Anterior Segment, Cataract Surgery
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Cataract Surgery and the LenSx® Femtosecond Laser System—2015 Update

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Published Online: Mar 20th 2015 US Ophthalmic Review, 2015;8(1):10–3 DOI:
Authors: Sarah Makari, Richard Potvin
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Femtosecond laser-assisted cataract surgery continues to gain popularity as clinicians adopt the technology with the desire to improve the safety and efficacy of cataract surgery. The technology continues to evolve as clinical experience points to improvements to better meet the needs of surgeons and patients. The effect of these system updates, and the increasing body of experience with femtosecond laser systems, has reduced complication rates and seen the technology applied to more challenging cases. This article provides an updated review of the LenSx® femtosecond Laser system, including recent system modifications and the most- recent published literature.


Femtosecond laser, cataract surgery, docking, capsulotomy, fragmentation, phacoemulsification, incisions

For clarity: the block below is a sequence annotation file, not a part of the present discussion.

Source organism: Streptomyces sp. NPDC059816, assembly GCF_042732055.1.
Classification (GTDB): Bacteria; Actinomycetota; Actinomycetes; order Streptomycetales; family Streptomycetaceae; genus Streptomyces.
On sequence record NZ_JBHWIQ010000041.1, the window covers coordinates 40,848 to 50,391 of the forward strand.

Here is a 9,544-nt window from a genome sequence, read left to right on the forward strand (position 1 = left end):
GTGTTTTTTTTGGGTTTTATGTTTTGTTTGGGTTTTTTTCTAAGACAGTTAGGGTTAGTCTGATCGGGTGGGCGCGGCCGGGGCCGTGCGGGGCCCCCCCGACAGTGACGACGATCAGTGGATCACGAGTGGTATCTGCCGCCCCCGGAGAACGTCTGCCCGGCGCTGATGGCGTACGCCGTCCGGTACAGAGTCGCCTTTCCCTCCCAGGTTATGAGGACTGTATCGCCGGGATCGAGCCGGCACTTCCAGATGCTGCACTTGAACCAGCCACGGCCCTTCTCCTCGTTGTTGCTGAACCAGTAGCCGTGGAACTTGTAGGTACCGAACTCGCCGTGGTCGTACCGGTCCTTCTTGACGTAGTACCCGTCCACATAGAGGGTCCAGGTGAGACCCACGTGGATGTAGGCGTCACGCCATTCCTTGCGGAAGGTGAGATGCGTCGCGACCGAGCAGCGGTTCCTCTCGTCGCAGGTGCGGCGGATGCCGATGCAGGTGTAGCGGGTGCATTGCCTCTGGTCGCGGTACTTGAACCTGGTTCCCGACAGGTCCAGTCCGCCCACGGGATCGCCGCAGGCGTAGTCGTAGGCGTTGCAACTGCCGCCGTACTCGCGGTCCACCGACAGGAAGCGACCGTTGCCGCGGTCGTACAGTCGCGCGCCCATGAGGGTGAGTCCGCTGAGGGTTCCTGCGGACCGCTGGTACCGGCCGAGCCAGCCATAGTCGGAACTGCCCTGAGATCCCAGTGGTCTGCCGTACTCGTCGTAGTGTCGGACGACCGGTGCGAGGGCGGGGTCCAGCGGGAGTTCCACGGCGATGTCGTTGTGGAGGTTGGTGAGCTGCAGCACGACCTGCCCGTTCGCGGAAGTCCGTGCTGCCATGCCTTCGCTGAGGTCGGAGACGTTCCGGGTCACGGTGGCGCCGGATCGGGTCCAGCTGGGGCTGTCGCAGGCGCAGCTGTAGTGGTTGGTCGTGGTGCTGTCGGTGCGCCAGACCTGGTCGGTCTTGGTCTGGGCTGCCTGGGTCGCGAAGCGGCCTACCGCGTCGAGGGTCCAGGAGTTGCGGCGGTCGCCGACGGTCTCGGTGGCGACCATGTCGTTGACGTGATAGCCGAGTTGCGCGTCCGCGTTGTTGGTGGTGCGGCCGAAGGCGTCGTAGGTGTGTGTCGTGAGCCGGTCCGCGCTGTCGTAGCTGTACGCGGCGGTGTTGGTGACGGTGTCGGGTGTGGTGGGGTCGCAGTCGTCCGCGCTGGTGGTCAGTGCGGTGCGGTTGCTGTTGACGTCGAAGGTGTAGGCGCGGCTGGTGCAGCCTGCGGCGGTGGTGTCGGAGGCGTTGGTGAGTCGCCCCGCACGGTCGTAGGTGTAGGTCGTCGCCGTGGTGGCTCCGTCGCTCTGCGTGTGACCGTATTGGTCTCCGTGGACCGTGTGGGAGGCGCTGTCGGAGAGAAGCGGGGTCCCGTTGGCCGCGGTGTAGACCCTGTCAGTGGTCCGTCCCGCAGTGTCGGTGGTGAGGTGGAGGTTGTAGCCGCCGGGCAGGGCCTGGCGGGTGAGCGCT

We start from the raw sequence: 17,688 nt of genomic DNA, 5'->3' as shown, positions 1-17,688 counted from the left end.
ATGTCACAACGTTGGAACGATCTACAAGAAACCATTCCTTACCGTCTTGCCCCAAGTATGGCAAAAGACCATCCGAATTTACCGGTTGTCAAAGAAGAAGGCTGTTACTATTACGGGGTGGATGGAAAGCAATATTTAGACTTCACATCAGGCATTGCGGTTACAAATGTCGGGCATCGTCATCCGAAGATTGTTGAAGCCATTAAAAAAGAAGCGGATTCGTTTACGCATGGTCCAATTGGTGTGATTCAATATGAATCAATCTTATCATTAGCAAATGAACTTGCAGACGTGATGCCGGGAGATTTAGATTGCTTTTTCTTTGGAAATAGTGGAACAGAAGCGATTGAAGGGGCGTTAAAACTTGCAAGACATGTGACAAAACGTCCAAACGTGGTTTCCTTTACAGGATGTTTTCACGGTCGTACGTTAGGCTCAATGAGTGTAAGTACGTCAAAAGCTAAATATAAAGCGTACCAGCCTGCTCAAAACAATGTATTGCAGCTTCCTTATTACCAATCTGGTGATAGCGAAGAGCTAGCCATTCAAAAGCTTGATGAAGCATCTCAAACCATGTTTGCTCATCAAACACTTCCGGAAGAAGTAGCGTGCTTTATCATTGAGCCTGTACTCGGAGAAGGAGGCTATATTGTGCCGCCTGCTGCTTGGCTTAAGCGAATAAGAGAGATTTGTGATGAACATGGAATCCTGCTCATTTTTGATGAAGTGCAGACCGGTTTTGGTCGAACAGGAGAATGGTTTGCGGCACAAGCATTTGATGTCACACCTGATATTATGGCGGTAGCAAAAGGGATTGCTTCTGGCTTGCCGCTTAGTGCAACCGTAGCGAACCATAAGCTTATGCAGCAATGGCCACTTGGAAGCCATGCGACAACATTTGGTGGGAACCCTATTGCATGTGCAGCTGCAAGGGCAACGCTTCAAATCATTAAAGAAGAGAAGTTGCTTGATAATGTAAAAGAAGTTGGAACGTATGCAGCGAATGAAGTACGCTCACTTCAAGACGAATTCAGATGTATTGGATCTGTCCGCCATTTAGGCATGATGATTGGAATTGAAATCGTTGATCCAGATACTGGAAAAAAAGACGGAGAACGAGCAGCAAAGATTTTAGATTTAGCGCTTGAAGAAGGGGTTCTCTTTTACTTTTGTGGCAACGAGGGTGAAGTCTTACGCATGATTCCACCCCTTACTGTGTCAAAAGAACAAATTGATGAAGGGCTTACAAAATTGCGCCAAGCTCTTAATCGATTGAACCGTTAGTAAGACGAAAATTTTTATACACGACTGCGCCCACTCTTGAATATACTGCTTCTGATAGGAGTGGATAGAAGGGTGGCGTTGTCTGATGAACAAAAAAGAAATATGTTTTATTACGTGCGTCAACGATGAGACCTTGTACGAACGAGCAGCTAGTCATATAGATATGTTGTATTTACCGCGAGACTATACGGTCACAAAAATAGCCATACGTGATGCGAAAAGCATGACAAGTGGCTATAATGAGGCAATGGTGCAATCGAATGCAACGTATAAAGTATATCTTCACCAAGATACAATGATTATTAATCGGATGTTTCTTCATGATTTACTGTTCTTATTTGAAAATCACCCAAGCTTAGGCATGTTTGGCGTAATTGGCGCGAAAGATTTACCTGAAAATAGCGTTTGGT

Safe and effective cataract surgery is the goal for both patients and surgeons, with increasing demands for accurate refractive outcomes.1 Femtosecond laser-assisted cataract surgery (FLACS) is arguably the most significant change to cataract surgery since phacoemulsification, the adoption of which is in large part fueled by the desire for more precise and safe surgery with more predictable outcomes. In the past two years, the use of femtosecond laser systems has increased dramatically. An estimated 250,000 surgeries have been performed with these systems.1 One of the earliest and most-studied laser systems is the LenSx® Laser system (Alcon Laboratories, Inc., Aliso Viejo, California). The purpose of the current review is to update the reader on the most recent innovations of the LenSx® Laser system and the latest studies discussing clinical results.

The LenSx® Laser system uses an optical coherence tomography (OCT) and video imaging to view and plan the treatment steps, which are generally customizable by the surgeon2 and tailored to the patient’s needs.3 Clinical studies have demonstrated that the incorporation of the laser for lens fragmentation, capsulotomy, and incisions is safe and effective.2,4 Results from a large dataset showed that the surgical outcomes of FLACS was comparable to the best standard cataract surgical outcomes.2 The accurate positioning of capsulotomies appears to improve intraocular lens (IOL) overlap, which is expected to enhance IOL positioning and minimize IOL calculation errors.2 This is of particular importance for eyes with short or long axial lengths where calculating accurate IOL power is challenging and also for eyes receiving advanced technology IOLs where there are high expectations for precise refractive results.2